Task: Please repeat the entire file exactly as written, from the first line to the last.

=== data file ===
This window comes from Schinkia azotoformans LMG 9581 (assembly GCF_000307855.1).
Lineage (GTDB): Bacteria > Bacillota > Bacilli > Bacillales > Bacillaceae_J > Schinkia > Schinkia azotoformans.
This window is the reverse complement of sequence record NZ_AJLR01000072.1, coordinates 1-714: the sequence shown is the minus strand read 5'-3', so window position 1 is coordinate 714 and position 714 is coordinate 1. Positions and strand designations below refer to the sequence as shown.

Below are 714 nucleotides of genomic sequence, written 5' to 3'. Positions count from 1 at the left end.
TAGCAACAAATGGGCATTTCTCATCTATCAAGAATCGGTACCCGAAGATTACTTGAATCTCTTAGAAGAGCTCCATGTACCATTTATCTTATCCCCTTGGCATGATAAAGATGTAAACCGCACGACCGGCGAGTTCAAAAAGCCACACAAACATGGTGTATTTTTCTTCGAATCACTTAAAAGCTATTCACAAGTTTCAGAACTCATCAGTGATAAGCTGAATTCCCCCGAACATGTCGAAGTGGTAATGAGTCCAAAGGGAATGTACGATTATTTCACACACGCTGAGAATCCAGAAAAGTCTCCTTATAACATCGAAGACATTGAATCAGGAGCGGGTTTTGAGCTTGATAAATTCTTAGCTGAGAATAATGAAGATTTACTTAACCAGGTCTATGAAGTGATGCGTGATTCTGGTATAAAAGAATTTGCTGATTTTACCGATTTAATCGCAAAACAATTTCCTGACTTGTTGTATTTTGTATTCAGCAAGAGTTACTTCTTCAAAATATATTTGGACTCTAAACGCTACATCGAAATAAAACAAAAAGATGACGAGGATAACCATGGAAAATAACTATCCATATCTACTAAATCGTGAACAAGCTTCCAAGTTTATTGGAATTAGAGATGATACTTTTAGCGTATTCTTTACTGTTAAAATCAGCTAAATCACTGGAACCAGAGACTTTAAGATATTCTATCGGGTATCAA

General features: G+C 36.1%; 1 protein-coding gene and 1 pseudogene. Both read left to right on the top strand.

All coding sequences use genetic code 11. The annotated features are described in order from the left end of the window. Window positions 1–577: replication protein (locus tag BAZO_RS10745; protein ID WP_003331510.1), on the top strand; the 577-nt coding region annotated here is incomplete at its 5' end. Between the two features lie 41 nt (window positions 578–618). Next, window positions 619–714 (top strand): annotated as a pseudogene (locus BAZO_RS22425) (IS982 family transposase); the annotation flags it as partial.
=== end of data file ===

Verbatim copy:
This window comes from Schinkia azotoformans LMG 9581 (assembly GCF_000307855.1).
Lineage (GTDB): Bacteria > Bacillota > Bacilli > Bacillales > Bacillaceae_J > Schinkia > Schinkia azotoformans.
This window is the reverse complement of sequence record NZ_AJLR01000072.1, coordinates 1-714: the sequence shown is the minus strand read 5'-3', so window position 1 is coordinate 714 and position 714 is coordinate 1. Positions and strand designations below refer to the sequence as shown.

Below are 714 nucleotides of genomic sequence, written 5' to 3'. Positions count from 1 at the left end.
TAGCAACAAATGGGCATTTCTCATCTATCAAGAATCGGTACCCGAAGATTACTTGAATCTCTTAGAAGAGCTCCATGTACCATTTATCTTATCCCCTTGGCATGATAAAGATGTAAACCGCACGACCGGCGAGTTCAAAAAGCCACACAAACATGGTGTATTTTTCTTCGAATCACTTAAAAGCTATTCACAAGTTTCAGAACTCATCAGTGATAAGCTGAATTCCCCCGAACATGTCGAAGTGGTAATGAGTCCAAAGGGAATGTACGATTATTTCACACACGCTGAGAATCCAGAAAAGTCTCCTTATAACATCGAAGACATTGAATCAGGAGCGGGTTTTGAGCTTGATAAATTCTTAGCTGAGAATAATGAAGATTTACTTAACCAGGTCTATGAAGTGATGCGTGATTCTGGTATAAAAGAATTTGCTGATTTTACCGATTTAATCGCAAAACAATTTCCTGACTTGTTGTATTTTGTATTCAGCAAGAGTTACTTCTTCAAAATATATTTGGACTCTAAACGCTACATCGAAATAAAACAAAAAGATGACGAGGATAACCATGGAAAATAACTATCCATATCTACTAAATCGTGAACAAGCTTCCAAGTTTATTGGAATTAGAGATGATACTTTTAGCGTATTCTTTACTGTTAAAATCAGCTAAATCACTGGAACCAGAGACTTTAAGATATTCTATCGGGTATCAA

General features: G+C 36.1%; 1 protein-coding gene and 1 pseudogene. Both read left to right on the top strand.

All coding sequences use genetic code 11. The annotated features are described in order from the left end of the window. Window positions 1–577: replication protein (locus tag BAZO_RS10745; protein ID WP_003331510.1), on the top strand; the 577-nt coding region annotated here is incomplete at its 5' end. Between the two features lie 41 nt (window positions 578–618). Next, window positions 619–714 (top strand): annotated as a pseudogene (locus BAZO_RS22425) (IS982 family transposase); the annotation flags it as partial.